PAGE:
Making Shadow IT Work for the Enterprise

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    When it comes to shadow IT, the enterprise has three choices: It can accept it, fight it or ignore it. All too often, however, organizations choose the third option, which in most cases not only fails to satisfy individual or organizational needs but can place systems and data at risk.

    Fortunately, new practices and new technologies are making it easier to accommodate shadow IT, and even use it to gain an advantage in today’s digital economy.

    According to a recent report by cloud security expert Netskope, shadow IT can creep into the enterprise even when service deployment and usage policies are in place to prevent it. In its latest quarterly assessment, the company reports that half of all Box and Dropbox users maintain personal instances on these platforms along with the sanctioned presences established by their employer. This makes it extremely difficult to detect and mitigate practices like data exfiltration and file sharing between the enterprise and private instances. At the same time, the company says that upwards of 95 percent of services employed in the cloud are not enterprise-ready, with particular deficiencies when it comes to compliance with government mandates like the EU’s General Data Protection Regulation.

    This problem is expected to become more acute as the enterprise delves into Big Data and IoT analytics. As InformationWeek’s Lisa Morgan notes, few organizations have the budget or the agility to implement analytics at the scale needed for modern data workloads, so business executives have no choice but to host these operations on third-party infrastructure. This ends up creating data silos that prevent analysts from gaining the broad view of information that is critical to the generation of accurate results.

    Many argue that shadow IT is a net positive for the enterprise because it allows data users to define the parameters of their IT services environment based on their everyday requirements. This is a far cry from trying to explain to IT what you need so they can craft a solution for you. However, this must be balanced by the need for the enterprise to maintain a secure, cohesive data ecosystem. As LoopUp CEO Steve Flavell points out, shadow IT allows the most effective solutions to populate the workplace while the inadequate ones fall by the wayside, but IT must remain engaged in this process with the mindset that enterprise infrastructure is no longer the closed shop it once was.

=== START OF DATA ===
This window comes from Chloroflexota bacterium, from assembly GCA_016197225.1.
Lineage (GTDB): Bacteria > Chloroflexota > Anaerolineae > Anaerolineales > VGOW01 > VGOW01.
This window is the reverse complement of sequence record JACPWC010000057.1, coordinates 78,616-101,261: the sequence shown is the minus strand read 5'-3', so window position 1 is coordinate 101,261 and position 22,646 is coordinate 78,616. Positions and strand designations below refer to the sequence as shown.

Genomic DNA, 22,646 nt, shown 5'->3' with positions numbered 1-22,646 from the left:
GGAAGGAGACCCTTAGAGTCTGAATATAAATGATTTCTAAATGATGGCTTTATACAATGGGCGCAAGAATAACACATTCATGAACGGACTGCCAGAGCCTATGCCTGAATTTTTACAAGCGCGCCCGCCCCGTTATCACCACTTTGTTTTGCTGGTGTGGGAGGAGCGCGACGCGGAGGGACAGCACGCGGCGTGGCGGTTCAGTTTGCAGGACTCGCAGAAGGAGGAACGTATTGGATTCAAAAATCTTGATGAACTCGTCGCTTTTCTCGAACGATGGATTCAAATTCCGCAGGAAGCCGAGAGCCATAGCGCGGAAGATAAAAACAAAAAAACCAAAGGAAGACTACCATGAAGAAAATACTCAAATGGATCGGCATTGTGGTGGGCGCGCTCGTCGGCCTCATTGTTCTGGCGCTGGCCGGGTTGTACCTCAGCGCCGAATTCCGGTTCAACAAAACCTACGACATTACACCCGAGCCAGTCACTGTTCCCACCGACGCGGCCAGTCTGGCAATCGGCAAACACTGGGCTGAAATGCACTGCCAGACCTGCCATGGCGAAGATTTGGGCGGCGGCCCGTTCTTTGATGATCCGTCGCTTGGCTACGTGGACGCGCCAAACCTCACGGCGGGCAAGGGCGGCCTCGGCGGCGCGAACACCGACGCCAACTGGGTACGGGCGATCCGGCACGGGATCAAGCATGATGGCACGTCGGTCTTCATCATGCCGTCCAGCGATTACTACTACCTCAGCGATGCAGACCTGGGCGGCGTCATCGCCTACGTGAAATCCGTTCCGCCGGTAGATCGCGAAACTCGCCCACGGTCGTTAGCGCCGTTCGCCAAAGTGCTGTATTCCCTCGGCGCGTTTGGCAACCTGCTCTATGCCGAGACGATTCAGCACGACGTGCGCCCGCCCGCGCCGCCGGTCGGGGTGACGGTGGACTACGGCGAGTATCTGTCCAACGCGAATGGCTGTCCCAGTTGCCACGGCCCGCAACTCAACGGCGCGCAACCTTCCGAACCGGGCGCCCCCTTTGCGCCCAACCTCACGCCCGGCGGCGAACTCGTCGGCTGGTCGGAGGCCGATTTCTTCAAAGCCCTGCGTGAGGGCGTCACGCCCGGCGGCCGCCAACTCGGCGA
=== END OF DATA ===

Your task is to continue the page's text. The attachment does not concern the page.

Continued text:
Part of this transition will involve streamlining the application provisioning process itself, says SelectHub CEO Venkat Devraj. In a recent interview with IT Business Edge’s Don Tennant, Devraj highlighted the difference between a traditional procurement process and one that incorporates user self-service, auto-population of governance policies and other requirements and template-driven, collaborative workflows. By giving everyone involved a means to contribute their knowledge and creativity in their own way and at their own pace, development of new capabilities becomes less of a burden and the results are more likely to address the real-world issues confronting the end user.

    The fact is, shadow IT can only remain in the shadows if IT allows it to. Providing greater autonomy to users, developers, business units and tech administrators will produce a more dynamic, flexible approach to workflow management, which is sorely needed in today’s world of data mobility, app-driven business processes and digital transformation.

    Individual enterprises will no doubt craft unique solutions to shadow IT, but those that fail to address the needs of today by clinging to rigid control-based policies of digital assets will soon find themselves outclassed and out-performed by organizations that have implemented agile yet still highly secure data environments.

    Arthur Cole writes about infrastructure for IT Business Edge. Cole has been covering the high-tech media and computing industries for more than 20 years, having served as editor of TV Technology, Video Technology News, Internet News and Multimedia Weekly. His contributions have appeared in Communications Today and Enterprise Networking Planet and as web content for numerous high-tech clients like TwinStrata and Carpathia. Follow Art on Twitter @acole602.

    Arthur Cole
    Arthur Cole
    With more than 20 years of experience in technology journalism, Arthur has written on the rise of everything from the first digital video editing platforms to virtualization, advanced cloud architectures and the Internet of Things. He is a regular contributor to IT Business Edge and Enterprise Networking Planet and provides blog posts and other web content to numerous company web sites in the high-tech and data communications industries.

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